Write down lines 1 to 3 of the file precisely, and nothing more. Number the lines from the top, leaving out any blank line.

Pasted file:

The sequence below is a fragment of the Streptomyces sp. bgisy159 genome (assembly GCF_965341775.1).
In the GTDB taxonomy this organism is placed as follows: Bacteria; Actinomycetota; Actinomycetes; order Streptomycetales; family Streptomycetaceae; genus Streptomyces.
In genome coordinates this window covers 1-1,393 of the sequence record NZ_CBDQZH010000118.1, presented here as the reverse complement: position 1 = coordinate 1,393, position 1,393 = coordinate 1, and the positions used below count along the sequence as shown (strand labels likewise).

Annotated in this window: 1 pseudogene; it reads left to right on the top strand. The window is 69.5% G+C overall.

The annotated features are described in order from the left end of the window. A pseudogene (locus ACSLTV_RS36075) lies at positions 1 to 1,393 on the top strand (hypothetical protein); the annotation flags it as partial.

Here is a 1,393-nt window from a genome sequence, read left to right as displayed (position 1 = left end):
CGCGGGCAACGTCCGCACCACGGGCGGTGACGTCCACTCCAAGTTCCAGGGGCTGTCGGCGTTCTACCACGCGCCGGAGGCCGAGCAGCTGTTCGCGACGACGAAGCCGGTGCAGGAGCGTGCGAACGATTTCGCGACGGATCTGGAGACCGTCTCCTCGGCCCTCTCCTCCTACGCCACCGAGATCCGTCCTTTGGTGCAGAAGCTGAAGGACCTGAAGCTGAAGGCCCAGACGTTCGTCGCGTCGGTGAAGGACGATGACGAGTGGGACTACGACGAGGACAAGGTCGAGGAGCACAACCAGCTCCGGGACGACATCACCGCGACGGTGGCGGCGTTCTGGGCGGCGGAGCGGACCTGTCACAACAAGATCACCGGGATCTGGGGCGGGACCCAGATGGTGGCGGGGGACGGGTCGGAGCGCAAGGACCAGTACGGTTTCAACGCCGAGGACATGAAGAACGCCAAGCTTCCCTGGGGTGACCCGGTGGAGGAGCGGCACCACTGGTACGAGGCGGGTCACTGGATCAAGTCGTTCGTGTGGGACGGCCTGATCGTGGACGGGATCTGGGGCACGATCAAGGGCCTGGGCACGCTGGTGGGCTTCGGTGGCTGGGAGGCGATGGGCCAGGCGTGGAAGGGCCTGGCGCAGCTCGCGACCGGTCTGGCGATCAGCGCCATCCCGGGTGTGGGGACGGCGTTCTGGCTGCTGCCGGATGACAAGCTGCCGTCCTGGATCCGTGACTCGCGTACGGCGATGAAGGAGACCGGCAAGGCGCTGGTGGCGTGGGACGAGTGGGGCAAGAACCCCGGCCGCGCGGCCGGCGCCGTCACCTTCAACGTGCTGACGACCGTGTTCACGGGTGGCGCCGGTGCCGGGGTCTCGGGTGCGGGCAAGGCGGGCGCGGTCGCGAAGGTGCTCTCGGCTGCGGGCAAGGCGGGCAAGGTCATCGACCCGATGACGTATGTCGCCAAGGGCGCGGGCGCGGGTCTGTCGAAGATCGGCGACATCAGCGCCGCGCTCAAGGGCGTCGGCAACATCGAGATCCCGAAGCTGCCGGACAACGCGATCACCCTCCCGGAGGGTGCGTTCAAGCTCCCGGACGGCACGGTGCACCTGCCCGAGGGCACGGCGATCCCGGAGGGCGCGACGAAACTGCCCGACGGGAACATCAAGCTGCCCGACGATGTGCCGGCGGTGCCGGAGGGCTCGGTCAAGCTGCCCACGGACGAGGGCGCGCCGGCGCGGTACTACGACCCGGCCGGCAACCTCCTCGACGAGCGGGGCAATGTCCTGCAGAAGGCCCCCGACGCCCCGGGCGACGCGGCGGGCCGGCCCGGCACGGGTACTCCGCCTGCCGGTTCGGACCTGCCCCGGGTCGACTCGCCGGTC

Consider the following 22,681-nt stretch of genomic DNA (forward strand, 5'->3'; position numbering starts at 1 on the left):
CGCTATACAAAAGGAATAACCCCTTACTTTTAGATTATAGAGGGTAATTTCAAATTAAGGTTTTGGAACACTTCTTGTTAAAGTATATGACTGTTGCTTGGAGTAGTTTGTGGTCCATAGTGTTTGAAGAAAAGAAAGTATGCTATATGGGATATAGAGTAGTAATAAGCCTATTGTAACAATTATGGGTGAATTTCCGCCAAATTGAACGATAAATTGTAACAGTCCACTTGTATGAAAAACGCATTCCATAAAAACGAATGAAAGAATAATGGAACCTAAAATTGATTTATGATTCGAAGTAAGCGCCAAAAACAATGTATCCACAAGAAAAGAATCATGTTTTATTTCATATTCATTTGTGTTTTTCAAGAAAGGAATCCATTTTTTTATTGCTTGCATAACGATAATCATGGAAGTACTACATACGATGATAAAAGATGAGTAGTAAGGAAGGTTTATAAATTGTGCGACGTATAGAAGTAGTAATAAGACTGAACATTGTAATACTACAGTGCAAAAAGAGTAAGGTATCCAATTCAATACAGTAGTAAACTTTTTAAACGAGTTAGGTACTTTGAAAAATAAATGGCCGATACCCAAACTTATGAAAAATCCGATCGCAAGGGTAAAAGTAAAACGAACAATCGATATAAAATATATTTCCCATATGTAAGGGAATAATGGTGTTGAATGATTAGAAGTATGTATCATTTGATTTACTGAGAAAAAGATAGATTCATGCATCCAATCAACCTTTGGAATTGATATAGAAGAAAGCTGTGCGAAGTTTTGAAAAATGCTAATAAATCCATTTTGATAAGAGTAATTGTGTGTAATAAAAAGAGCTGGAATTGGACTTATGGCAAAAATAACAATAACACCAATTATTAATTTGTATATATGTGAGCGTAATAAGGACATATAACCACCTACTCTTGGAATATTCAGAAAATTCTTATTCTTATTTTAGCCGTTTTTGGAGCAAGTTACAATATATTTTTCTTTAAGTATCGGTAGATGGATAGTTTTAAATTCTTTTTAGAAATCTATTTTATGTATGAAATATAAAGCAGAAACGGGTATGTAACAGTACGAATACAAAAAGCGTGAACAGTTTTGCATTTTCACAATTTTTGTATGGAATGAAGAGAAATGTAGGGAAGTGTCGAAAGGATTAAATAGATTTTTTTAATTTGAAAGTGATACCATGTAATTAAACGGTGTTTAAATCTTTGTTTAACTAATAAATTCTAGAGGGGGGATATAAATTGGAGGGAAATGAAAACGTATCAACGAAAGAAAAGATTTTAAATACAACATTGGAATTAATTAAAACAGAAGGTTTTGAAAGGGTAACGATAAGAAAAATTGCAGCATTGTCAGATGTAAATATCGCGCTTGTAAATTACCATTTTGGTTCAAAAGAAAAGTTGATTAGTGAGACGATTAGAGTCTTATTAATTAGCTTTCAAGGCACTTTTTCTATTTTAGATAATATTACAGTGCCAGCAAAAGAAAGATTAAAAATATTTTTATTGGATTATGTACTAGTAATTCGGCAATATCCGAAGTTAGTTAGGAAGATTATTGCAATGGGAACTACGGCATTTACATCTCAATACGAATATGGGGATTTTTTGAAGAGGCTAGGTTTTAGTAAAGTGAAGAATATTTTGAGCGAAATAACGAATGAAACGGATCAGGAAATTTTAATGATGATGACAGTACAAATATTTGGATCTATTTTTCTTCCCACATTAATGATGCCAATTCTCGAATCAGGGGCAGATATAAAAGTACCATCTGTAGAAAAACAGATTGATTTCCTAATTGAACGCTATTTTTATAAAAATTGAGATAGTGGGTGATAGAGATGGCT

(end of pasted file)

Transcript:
The sequence below is a fragment of the Streptomyces sp. bgisy159 genome (assembly GCF_965341775.1).
In the GTDB taxonomy this organism is placed as follows: Bacteria; Actinomycetota; Actinomycetes; order Streptomycetales; family Streptomycetaceae; genus Streptomyces.
In genome coordinates this window covers 1-1,393 of the sequence record NZ_CBDQZH010000118.1, presented here as the reverse complement: position 1 = coordinate 1,393, position 1,393 = coordinate 1, and the positions used below count along the sequence as shown (strand labels likewise).